QUICKENING (TIFF 2021) – Review by Alexandra Heller-Nicholas

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In Quickening, Shelia Chaudhary (Arooj Azeem) is a young woman at a crossroads. A 19-year-old performing arts student at university, she is passionate about her studies and finds herself immersed in a world at school seemingly a million miles away from that of her opulent family home where she lives with her traditional Pakistani family in suburban Ontario. Darting between college parties with her friends and Pakistani community gatherings with her parents, the identity tug-of-war the young woman finds herself in escalates rapidly when, after a sexual encounter with a young man in her class that she has had a crush on, Sheila learns she is pregnant. Heartbroken already that her lover saw it only as a casual fling, she grows increasingly tortured as the life of success her family proudly brandish to their peers also begins unravelling.

A sensitive, focused portrait of a young woman caught between two cultures, Haya Waseem’s debut feature reflects her own status as a Pakistani-Canadian, now living in New York City and brought up in Switzerland. Through Sheila’s focus on performance studies, Waseem from the outset of the film forces us to become attuned to Sheila’s physical presence, her body, and as that body goes through the transformation – myriad transformations, in fact – that lie at the heart of the film, we never lose that sense of embodied experience. This is especially the case when the confused Sheila is unable to process the connection between herself and the changes happening to her own body, and the two cultures she finds herself caught between.

Quickening is as much Arooj Azeem’s film in many ways as it is Waseem’s, her nuanced, insightful performance gathering her a place in the Toronto International Film Festival’s Rising Stars Talent Incubator, where the film has recently made its world premiere. Starring her real-life parents Ashir Azeen (an acclaimed Pakistani actor and filmmaker in his own right) and his wife Bushra as Sheila’s parents Azeem and Aliya, the authenticity of the increasingly intense familial relationships are certainly serviced by this off-camera connection, but at the same time these are undeniably all strong performers regardless, very much in their own right.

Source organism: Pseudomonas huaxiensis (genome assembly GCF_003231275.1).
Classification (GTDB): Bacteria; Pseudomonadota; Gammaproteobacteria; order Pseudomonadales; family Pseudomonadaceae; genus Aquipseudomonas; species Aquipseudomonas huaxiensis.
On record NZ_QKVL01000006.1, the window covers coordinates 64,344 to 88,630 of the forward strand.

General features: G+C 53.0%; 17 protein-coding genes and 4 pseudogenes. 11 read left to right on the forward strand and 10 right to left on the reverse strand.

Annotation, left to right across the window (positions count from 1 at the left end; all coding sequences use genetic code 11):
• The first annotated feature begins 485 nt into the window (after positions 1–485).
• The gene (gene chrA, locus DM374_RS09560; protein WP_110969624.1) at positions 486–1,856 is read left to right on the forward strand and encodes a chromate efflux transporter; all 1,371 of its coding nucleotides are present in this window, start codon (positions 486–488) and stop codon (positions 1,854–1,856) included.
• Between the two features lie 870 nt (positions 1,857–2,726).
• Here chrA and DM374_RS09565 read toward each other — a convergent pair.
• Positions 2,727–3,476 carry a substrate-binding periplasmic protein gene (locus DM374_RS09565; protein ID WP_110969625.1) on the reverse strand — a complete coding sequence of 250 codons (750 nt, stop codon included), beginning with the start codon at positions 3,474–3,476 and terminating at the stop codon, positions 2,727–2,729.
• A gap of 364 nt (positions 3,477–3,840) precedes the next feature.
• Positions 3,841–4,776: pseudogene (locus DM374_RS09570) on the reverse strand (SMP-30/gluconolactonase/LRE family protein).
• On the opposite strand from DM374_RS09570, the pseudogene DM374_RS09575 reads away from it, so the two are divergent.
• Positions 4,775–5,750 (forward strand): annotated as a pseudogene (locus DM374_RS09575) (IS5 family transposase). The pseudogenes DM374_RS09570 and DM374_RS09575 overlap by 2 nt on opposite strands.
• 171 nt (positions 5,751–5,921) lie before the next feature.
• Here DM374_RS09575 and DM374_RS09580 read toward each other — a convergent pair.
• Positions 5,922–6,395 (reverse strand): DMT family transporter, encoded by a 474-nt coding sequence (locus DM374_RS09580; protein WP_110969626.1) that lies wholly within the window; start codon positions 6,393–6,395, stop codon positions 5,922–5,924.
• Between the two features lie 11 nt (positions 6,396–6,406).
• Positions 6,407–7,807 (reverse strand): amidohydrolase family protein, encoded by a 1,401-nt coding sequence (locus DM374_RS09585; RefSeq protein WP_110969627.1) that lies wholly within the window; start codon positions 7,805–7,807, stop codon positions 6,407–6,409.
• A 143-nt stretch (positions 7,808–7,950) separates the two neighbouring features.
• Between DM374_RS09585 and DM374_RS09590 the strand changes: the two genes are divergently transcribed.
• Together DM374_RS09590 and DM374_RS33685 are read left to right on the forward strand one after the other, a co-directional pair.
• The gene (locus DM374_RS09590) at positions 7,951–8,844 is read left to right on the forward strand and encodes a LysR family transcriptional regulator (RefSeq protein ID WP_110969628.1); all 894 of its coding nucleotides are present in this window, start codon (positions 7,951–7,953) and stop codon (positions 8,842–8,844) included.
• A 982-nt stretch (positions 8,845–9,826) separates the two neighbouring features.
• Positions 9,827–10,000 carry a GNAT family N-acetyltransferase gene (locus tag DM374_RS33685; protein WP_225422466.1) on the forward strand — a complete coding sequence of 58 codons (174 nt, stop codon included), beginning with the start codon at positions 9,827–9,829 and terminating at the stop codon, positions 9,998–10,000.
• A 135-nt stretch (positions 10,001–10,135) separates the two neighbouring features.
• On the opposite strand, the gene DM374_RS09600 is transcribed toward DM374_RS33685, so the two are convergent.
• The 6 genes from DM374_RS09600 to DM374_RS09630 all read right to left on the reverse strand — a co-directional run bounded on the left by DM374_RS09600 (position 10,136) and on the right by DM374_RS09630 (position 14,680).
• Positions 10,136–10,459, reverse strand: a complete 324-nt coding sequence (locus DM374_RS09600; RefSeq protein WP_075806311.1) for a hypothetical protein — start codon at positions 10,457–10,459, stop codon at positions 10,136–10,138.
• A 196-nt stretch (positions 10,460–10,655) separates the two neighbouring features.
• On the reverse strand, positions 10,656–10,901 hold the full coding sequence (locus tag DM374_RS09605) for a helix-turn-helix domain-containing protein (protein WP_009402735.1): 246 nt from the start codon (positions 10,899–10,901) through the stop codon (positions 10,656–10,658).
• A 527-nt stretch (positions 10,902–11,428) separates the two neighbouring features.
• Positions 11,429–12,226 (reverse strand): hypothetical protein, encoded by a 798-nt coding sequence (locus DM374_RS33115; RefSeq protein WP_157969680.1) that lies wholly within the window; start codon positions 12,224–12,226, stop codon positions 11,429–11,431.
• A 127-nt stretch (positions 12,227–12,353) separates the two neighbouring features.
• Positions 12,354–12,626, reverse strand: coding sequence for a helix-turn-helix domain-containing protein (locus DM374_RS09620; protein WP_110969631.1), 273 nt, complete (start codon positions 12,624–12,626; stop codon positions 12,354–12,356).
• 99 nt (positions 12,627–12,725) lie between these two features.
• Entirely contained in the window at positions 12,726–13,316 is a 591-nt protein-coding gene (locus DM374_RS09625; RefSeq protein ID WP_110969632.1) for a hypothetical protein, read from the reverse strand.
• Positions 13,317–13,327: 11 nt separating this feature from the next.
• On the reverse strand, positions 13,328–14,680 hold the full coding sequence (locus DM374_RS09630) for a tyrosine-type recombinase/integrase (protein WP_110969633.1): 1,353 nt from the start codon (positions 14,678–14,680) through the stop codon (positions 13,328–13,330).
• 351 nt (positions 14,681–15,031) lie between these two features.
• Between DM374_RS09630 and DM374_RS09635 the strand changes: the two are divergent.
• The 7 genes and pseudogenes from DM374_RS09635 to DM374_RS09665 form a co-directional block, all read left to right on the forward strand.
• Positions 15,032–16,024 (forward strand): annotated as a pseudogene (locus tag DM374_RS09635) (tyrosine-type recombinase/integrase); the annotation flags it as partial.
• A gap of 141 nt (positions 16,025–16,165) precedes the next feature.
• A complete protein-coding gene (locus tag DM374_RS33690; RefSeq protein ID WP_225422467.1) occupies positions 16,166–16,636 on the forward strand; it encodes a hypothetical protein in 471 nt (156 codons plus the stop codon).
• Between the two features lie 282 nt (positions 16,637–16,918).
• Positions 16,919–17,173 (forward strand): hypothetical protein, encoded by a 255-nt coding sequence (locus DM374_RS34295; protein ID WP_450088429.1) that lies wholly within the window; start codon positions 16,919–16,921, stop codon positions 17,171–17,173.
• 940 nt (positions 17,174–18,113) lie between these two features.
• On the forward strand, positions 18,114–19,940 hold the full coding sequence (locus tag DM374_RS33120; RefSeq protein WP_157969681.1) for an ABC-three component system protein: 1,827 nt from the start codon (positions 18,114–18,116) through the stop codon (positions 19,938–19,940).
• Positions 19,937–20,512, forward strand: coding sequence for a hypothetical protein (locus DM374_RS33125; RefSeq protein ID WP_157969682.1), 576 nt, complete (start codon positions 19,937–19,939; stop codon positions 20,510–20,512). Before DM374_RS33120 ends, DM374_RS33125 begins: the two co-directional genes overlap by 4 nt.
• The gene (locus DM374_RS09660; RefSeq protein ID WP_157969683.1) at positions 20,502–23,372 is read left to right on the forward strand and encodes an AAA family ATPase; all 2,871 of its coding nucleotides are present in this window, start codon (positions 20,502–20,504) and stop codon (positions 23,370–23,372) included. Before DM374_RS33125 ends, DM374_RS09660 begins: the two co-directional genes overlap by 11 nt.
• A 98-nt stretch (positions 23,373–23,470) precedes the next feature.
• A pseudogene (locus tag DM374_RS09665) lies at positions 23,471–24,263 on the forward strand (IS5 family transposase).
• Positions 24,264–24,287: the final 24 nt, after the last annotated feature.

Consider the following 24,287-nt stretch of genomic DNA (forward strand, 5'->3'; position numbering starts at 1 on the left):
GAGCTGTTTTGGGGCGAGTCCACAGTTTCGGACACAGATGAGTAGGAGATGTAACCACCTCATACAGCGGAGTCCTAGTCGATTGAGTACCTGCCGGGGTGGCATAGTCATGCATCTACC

Performance lies at the heart of Quickening in many ways made explicit by the field of Sheila’s academic pursuits, but mirrored in the way she is forced in different circumstances to adopt a persona suitable to the occasion – western college girl, or traditional Pakistani one. In the middle is Sheila herself, and despite the film’s forgivable deux ex machina ending, it does not undo the journey that the young woman goes on, and that Waseem shares with us throughout the film. Always in center frame is Arooj Azeem herself, who alongside Waseem, can only go on to bigger things based on this film alone.

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Alexandra Heller-Nicholas

Alexandra Heller-Nicholas is a multi award-winning film critic from Melbourne, Australia. She was an editor at Senses of Cinema from 2015 to 2018, and is a Rotten Tomatoes approved critic for ABC Radio in Australia, She has written for Film International, Diabolique Magazine, Vulture, Overland, The Big Issue and her own website, The Blue Lenses. She has written eight books on cult, horror and exploitation cinema and co-edited collections on Elaine May, Hélène Cattet and Bruno Forzani, Peter Strickland, and Alice in Wonderland in film. She frequently contributes commentaries, liner notes and video essays to home entertainment releases from companies such as Arrow Video, Kino Lorber, Eureka Entertainment, Second Sight and Severin Films. She is a Research Fellow at RMIT University and an Adjunct Professor at Deakin University, and a member of the advisory board of the Miskatonic Institute of Horror Studies (LA, NYC, London).